Home > Environmental   +   Infrastructure

U.S. Department of Transportation Announces $11.9 Million in Emergency Relief for Roads and Bridges Damaged by Natural Disaster in Arkansas

U.S. Department of Transportation Announces $11.9 Million in Emergency Relief for Roads and Bridges Damaged by Natural Disaster in Arkansas

Funds will help Arkansas address ongoing impacts of climate change and severe weather

WASHINGTON – In an ongoing effort to help states repair and rebuild critical infrastructure that residents and businesses rely on following extreme weather events that are becoming more frequent, hard to predict, and severe due to a changing climate, the U.S. Department of Transportation’s (USDOT) Federal Highway Administration (FHWA) today announced that it will provide $11.9 million in Emergency Relief Program funds to Arkansas. The funds will be used to reimburse the Arkansas State Highway and Transportation Department and the Forest Service for repairs to roads and bridges damaged by flooding in the Northwest part of the state in 2021 and Ozark-St.Francis National Forest in 2021.

The funds provided to Arkansas are part of an overall $513.2 million in Emergency Relief Program funding package to help 30 states, the District of Columbia and Puerto Rico make repairs to roads and bridges damaged by storms, floods, wildfires and other events in recent years.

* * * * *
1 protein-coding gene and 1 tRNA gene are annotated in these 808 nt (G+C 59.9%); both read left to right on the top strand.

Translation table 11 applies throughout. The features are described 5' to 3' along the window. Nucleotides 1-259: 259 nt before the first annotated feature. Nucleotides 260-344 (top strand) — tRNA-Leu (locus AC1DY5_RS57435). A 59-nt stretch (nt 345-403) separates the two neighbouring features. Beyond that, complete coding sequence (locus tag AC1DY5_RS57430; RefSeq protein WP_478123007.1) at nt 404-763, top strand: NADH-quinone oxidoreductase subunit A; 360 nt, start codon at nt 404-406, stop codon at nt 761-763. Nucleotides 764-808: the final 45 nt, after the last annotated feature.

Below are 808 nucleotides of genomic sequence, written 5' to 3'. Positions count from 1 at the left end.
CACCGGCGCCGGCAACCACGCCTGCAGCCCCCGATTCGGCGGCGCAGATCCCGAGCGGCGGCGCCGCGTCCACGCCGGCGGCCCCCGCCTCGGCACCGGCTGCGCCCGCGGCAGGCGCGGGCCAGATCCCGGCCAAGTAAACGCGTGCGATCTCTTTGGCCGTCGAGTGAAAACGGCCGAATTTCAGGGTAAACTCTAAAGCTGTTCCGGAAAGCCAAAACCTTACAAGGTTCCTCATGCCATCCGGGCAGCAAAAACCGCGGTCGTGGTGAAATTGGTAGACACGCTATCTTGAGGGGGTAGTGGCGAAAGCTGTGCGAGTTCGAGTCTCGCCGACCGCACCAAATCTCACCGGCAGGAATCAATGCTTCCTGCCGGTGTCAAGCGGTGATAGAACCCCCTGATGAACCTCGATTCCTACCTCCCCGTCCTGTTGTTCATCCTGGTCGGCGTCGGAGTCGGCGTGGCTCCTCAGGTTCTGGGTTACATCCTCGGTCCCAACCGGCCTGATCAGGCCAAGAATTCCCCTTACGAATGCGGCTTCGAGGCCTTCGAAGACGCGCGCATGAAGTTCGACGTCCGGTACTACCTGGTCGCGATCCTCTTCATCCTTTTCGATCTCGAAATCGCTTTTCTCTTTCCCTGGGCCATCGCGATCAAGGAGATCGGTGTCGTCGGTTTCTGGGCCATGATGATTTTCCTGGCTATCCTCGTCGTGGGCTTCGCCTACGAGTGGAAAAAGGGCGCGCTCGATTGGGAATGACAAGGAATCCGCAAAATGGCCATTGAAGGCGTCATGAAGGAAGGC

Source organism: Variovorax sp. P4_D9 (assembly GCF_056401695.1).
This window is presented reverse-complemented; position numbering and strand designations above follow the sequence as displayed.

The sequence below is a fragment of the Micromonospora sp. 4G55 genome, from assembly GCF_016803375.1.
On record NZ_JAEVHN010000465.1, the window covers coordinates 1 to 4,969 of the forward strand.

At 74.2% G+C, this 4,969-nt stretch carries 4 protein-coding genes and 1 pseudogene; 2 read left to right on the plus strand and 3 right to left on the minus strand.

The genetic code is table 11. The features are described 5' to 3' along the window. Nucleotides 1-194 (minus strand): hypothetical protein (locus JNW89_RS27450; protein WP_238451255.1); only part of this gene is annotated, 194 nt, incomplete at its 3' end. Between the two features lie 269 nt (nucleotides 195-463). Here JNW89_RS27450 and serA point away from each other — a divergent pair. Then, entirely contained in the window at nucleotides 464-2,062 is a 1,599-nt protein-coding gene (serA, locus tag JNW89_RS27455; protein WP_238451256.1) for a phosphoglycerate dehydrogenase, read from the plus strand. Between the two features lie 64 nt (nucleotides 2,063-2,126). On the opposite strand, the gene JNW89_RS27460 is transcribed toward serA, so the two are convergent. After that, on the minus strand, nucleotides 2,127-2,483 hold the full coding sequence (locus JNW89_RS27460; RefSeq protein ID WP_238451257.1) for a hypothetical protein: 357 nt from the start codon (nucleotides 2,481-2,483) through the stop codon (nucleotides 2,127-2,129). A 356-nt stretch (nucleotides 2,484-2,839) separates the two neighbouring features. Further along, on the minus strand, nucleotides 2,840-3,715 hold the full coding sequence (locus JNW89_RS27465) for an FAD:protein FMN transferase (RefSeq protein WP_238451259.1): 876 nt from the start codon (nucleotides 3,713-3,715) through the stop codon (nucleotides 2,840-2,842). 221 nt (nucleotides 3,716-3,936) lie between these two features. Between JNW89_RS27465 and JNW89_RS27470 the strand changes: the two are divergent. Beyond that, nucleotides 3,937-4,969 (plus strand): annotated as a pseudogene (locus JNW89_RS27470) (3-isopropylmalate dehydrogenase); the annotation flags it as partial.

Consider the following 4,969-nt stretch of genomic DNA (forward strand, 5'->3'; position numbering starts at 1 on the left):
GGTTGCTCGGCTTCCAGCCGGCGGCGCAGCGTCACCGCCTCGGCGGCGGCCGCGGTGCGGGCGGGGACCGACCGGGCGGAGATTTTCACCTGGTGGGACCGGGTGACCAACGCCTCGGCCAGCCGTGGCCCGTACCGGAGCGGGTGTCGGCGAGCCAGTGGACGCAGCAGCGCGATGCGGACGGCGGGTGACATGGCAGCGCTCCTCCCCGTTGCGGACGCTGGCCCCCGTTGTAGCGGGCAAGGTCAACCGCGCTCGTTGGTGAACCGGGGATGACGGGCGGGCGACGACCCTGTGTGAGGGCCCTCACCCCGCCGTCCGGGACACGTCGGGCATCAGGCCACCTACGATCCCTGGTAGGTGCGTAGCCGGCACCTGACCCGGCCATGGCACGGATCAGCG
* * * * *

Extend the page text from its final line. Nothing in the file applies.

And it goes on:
“These funds with help communities across our nation repair roads and bridges damaged by severe weather events, which are becoming increasingly common because of climate change,” said U.S. Transportation Secretary Pete Buttigieg. “From recent hurricanes that struck the Gulf Coast, to wildfires in California and floods and mudslides in numerous states, we must address the devastating impacts of climate change and work to build more sustainable transportation infrastructure to better withstand its impacts for years to come.”

“Climate change impacts the lives of Americans on a daily basis and has increasingly meant that our nation’s transportation infrastructure is facing more frequent and unpredictable damage from severe weather events,” Acting Federal Highway Administrator Stephanie Pollack said. “The Emergency Relief funding this Administration is announcing today will overwhelming go toward repairing damage caused by these extreme weather events tied to climate change as we work with states to repair roads and bridges relied upon by communities across the country.”

The Emergency Relief program complements the Biden-Harris Administration’s comprehensive approach to combatting climate change and mitigating its ongoing effects by encouraging transportation agencies to identify and implement measures that make restored infrastructure more resilient and better able to withstand damage from future events. Specifically, the Bipartisan Infrastructure Law addresses the future resiliency of transportation infrastructure in the face of climate change through new programs and expanded eligibilities, including the Promoting Resilient Operations for Transformative, Efficient, and Cost-saving Transportation (PROTECT) program. The PROTECT program will advance the use of materials and structural techniques to ensure highways are better prepared to withstand extreme events.

FHWA is taking additional steps to tackle climate change by updating its Emergency Relief Manual for 2022 to spotlight the program’s impact on improvements to system resilience. The agency has also embarked on a rulemaking to amend the FHWA Emergency Relief program regulations to incorporate climate resiliency while making it possible to use more ER funds toward improving system resilience.